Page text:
By Diego Nascimento
To begin with, I have just arrived from a drive through the center of the city where I live, and I become increasingly perplexed at how selfishness has become an epidemic. People’s own body language shows that apprehension and anger are ‘stuck’ in the heart of the majority. And so the ‘storm’ experienced inside the house, at that unexpected encounter, or at WhatsApp / Facebook knocks on the door of work. It is all a result of a customary practice in postmodern society: the lack of forgiveness that slyly declared a Third World War (relationships).
Family, professional life, and leisure come down to a simple but complicated noun: relationship. I guarantee that last year’s party in department X, the look of secretary Y or that ‘so-and-so’ message is already on your mind, right? Wrong! Reliving the past is not healthy: the mind and body suffer from it. In what concerns Professional Ethics and Conviviality, I defend the idea that forgiveness is the antidote to a poison called resentment. Without this noble act, relationships become cold, brainstorming meetings lose quality (whether through resistance in speaking or listening to others), individualism develops, and teamwork breaks down. But what justifies the encouragement of the practice of forgiveness in daily professional lives and other areas?
- It is a biblical recommendation: In Paul’s letter to the Colossians (chapter 3, verse 13), Paul records: “Bear with one another and forgive any grievances they may have against one another. Forgive as the Lord has forgiven you.”
- It’s good for your health: According to Dr. Karen Swartz, director of the Johns Hopkins Hospital’s Clinic of Medical Consultation for Mood Disorders , “There’s a huge physical burden to stay hurt and disappointed. Chronic anger puts us in a fight or flight mode, which results in countless changes in heart rate, blood pressure and immunity.”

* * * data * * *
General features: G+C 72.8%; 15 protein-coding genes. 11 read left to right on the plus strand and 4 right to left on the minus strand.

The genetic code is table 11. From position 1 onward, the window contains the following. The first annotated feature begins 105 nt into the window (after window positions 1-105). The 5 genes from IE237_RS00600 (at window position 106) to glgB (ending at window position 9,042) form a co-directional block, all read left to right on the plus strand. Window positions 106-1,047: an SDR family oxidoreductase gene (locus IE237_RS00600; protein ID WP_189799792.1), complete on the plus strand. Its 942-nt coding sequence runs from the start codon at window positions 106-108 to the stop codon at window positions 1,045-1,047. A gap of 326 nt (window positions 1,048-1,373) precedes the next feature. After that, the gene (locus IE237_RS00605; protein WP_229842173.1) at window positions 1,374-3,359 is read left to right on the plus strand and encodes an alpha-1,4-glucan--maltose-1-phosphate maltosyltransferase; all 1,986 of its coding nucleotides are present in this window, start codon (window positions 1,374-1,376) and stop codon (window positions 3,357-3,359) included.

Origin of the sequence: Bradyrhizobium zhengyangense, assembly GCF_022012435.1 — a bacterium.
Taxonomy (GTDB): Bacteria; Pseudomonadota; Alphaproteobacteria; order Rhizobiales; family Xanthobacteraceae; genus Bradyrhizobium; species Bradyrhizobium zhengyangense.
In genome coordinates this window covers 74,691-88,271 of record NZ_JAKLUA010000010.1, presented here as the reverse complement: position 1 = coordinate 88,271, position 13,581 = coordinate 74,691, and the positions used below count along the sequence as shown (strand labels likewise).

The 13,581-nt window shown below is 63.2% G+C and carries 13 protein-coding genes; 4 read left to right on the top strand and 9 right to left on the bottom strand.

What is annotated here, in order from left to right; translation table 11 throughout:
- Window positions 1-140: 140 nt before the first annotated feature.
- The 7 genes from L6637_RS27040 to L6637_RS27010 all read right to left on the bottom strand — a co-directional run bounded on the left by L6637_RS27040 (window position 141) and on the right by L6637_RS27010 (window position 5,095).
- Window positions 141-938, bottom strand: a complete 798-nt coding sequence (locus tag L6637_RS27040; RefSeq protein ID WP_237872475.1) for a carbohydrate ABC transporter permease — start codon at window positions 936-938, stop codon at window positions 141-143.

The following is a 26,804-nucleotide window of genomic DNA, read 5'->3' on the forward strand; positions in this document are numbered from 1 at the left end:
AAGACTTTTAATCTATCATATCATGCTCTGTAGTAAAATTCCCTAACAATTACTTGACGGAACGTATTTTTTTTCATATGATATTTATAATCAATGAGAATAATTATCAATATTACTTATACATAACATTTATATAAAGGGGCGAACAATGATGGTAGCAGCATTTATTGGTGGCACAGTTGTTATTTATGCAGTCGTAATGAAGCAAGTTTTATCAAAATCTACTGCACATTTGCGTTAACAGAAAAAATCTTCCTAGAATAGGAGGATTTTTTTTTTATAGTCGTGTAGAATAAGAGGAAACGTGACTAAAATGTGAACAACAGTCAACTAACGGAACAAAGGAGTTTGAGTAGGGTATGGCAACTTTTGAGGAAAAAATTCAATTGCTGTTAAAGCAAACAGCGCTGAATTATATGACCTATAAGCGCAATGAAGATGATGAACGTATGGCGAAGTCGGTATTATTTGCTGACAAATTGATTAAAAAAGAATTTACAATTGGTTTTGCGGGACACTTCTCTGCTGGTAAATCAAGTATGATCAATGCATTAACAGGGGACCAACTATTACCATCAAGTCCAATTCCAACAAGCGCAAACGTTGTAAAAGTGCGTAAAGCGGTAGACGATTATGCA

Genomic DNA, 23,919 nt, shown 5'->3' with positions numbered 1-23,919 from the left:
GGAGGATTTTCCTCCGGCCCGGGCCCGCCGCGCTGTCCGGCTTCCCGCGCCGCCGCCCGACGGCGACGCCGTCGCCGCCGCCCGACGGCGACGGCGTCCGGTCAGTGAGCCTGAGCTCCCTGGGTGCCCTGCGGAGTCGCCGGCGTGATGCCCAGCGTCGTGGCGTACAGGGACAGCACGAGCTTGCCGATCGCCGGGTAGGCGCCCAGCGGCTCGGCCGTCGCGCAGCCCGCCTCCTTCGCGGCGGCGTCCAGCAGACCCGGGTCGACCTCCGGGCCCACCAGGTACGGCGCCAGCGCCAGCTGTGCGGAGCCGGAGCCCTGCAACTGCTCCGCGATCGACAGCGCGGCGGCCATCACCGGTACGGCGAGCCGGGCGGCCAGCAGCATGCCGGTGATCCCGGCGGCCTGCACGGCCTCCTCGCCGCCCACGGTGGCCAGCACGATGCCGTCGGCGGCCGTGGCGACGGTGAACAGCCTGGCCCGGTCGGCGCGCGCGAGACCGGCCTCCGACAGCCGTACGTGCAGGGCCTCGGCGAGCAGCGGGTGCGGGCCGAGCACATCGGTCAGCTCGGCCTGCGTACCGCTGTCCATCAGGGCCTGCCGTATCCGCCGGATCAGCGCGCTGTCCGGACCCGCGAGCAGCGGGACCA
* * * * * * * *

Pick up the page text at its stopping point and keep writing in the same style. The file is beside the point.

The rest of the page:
- It is a matter of honor: Nelson Mandela, who died in 2013, became an emblematic figure in forgiving all those who accused him, attacked him and took him to prison, where he remained for twenty-seven years.
- It is an interpersonal relationship exercise: The act of forgiving is independent of social status, schooling or nationality. Great leaders chose to go hand in hand with forgiveness. Even the great King David, who commanded the empire of Israel for many years, in one of his records wrote about how “it is good to lie down in peace and then fall asleep.”
Maybe you’re thinking, “Talk is cheap. I want to see all this theory come to fruition.” The end of this war depends solely on you. As challenging as the situation has been, forgiving involves taking the first step even if the other side is not willing to listen. I learned that everything has the right time, and in companies where harmony circulates in the halls and corridors success is guaranteed.
My lectures take place in schools, colleges, universities, churches, micro, medium, large companies (even multinationals) and in each one of them I take up this challenge. It will not be a badge or salary range that will exempt A or B from forgiving or reaching forgiveness. Take action and clarify the facts, because tomorrow may be late.